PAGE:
Writing on a subject that Paul talks about, comparing faith to a baby, is extremely appropriate for a pastor and his family that just welcomed a third child into their fold this past December.

For the record: No, she is not the second coming of Jesus Christ.

That our own spiritual and faith journeys are similar to that of a growing baby is one of the angles Paul seems to be getting at with his comparisons. At some point in time, we all were an infant—a newborn with regards to our faith.

“It does no good to simply feed someone (or one another) and call it a day. We must continue to find ways to enrich our faith, broaden our relationship with God and find a certain meaning and purpose in life—and help others do the same.”  ~ Rev. Chris KirwanSome of us might not have known the difference between Adam and Eve. Or maybe we had never heard of Moses or knew what the Ten Commandments are and why they are important. Some of us might still not know, and that’s perfectly fine too. We all have to start somewhere.

If we want to grow from baby to toddler, and then eventually to full-grown child; we need to be intentional about both our relationship with God, and the deepening and strengthening of our faith. This brings us to how our faith can grow and how we can mature and grow spiritually and as disciples, and help others do the same: We do it with one another as we do it with babies. Here’s how:

We welcome babies with open arms and do not judge them.

When a baby is first born into this world, he or she is immediately given a free pass, and rightly so. They are not born with biases or assumptions about anything. What they eventually come to know is learned either through self-exploration or taught to them by someone else.

Consider this in relation to our faith. We do not start out with an instant hatred towards King Solomon or Goliath for fighting David. That has to be learned from somewhere. Similarly, we do not begin this spiritual journey with a certain understanding of why Christ died for our sins.

We don’t blame or condemn babies for what they do or do not know or understand in regards to this life and faith. We welcome them, coddle them, help them along the way and teach them—perhaps repeatedly—about what it means to be a Christian. We do not push them away or exclude them for not knowing as much as we do. We do not throw them out on the streets to fend for themselves, and we certainly do not judge them for thinking and acting differently than we do either. Granted, it may be frustrating from time to time, but we have to (at the very least) welcome the babies with open arms and without a hint of judgment.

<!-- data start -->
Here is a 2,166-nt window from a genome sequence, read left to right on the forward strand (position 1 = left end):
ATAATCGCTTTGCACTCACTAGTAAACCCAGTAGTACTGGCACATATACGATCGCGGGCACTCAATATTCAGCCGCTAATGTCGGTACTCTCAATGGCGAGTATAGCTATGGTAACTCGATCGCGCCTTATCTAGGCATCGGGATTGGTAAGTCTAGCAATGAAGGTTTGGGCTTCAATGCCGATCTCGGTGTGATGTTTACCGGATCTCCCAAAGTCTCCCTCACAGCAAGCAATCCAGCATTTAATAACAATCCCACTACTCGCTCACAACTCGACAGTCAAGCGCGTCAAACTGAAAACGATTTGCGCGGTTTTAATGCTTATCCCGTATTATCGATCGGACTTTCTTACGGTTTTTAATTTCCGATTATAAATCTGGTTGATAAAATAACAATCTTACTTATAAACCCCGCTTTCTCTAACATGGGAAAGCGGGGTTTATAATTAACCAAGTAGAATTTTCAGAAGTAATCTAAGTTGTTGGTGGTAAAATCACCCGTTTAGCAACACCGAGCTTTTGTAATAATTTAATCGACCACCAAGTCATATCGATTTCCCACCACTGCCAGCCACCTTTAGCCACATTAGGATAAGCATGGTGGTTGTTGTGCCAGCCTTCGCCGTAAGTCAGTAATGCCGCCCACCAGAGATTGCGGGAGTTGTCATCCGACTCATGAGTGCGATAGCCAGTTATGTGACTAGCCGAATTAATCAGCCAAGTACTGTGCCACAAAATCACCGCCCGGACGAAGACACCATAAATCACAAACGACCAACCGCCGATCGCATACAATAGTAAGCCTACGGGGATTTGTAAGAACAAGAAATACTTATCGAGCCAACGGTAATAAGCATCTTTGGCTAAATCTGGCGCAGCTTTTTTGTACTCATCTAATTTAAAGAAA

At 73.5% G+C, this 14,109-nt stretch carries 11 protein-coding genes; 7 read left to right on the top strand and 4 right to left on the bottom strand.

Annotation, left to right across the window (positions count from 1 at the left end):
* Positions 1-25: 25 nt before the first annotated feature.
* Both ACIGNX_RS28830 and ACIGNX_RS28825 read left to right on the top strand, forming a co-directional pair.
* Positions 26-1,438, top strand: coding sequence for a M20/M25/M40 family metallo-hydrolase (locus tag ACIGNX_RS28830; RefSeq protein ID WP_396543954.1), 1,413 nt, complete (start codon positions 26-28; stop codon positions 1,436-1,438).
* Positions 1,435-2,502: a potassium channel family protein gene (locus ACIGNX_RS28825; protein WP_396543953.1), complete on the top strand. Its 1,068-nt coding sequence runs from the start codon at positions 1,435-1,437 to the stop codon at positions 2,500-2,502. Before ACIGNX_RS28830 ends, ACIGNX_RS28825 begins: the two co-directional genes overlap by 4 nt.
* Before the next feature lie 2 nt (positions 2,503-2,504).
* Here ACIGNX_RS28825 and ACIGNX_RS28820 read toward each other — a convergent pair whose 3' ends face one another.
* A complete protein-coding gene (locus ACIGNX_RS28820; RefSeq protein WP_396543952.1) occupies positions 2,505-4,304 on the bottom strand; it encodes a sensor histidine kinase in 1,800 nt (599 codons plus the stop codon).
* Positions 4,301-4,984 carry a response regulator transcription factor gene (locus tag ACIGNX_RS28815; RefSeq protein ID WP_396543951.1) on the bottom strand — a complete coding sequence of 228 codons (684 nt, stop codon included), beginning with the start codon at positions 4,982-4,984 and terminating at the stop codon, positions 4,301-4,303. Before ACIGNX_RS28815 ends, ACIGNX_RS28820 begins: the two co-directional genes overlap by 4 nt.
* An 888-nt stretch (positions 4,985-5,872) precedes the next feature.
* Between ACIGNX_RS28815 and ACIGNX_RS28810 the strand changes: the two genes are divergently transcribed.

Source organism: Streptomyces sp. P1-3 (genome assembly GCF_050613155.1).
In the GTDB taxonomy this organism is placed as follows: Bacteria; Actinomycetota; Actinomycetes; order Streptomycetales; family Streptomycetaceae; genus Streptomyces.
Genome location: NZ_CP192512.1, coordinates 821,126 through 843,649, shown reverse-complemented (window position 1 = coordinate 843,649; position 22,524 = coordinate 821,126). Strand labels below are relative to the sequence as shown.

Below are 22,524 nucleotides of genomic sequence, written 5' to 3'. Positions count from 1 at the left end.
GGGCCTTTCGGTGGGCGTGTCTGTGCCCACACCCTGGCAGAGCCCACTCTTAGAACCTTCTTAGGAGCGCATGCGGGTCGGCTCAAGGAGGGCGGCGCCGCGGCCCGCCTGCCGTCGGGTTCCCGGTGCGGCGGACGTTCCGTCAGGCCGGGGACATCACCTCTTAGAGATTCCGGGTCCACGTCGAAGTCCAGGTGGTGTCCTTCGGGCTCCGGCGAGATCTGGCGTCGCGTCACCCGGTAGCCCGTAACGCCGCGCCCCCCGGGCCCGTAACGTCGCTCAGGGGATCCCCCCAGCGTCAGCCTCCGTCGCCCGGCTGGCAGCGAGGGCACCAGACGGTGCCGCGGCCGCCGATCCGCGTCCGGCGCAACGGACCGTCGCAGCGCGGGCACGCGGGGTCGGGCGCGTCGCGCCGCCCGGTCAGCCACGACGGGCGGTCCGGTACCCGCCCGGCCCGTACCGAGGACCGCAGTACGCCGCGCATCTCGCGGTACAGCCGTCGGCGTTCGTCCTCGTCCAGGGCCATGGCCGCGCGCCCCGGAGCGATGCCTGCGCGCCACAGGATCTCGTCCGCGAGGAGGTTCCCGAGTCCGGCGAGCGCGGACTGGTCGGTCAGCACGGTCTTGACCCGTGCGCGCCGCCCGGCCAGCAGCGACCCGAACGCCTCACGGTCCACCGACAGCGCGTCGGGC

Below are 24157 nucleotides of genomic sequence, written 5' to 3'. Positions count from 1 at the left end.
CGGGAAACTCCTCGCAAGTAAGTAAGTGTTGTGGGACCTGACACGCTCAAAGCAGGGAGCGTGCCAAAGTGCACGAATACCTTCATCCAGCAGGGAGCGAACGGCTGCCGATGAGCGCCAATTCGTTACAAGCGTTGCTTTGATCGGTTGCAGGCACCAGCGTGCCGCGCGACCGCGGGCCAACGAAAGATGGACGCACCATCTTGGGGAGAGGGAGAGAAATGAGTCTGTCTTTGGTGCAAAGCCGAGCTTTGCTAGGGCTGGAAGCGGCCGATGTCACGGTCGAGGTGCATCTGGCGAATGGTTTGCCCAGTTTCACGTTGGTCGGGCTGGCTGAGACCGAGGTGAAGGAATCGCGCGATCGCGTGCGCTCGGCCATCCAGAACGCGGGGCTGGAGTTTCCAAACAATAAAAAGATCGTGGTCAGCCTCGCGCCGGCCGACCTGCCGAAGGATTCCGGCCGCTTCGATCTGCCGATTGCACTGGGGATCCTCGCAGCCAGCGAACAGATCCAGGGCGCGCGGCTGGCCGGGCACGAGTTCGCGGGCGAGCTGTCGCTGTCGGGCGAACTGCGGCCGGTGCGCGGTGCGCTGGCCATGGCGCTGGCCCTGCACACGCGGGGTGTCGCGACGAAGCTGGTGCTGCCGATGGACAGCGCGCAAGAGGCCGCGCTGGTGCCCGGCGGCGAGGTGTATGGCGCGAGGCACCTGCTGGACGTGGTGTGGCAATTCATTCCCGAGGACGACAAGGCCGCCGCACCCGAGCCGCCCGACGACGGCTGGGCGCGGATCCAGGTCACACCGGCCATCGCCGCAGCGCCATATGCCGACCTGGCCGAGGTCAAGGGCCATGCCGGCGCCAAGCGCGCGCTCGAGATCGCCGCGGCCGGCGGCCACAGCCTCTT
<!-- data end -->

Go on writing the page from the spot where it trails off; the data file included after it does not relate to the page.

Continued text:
This may require patience and understanding on our part, but it is what we must do when it comes to spiritual babies.

We prepare our homes so babies are safe and feel secure.

The first thing most new parents do is baby-proof their house so their babies are safe and can comfortably explore and grow. The same goes for the space of a church. We should ask ourselves what we can do to make others feel safe and secure in God’s house?

We feed babies appropriate foods on their schedule.

We don’t start babies off on a diet of steak and potatoes. We start them on liquid food and gradually introduce other foods as they grow.

The same approach can be used when it comes to sharing the Gospel. For instance, if I met someone who had never even heard the name Jesus Christ before, I would not dive right in and offer up the different type of atonement theories there are in regards to Christ’s crucifixion, or share details about anamnesis or transubstantiation. Instead, I would begin the conversation with something much simpler and more relatable.

We care for babies, nurture them and ensure they receive what they need.

It does no good to simply feed someone (or one another) and call it a day. We must continue to find ways to enrich our faith, broaden our relationship with God and find a certain meaning and purpose in life—and help others do the same. This is carried out in the greater collective church and cannot be solely placed on the shoulders of one person.

We must realize that no matter how deep our faith is, or how well-versed in the Bible we are, or how spiritual rich we feel, all of us—and I mean all of us—are children of God. Nobody has mastered this whole Christian thing, and we all need to continue to work on it in some form or fashion. No one has ascended fully into adulthood with Christianity, and I am not sure anyone ever really will.

There is always more to read, more to pray about and more to learn about in regards to God. We need to understand that we all are at different stages of our spiritual journey in life, which is why a church can be tricky to navigate sometimes.

It helps for us to have that reminder that there are in fact babies among us, and we may be one ourselves. Yet, no matter where we are along that line of progress, we are still precious children of God and God loves us all equally.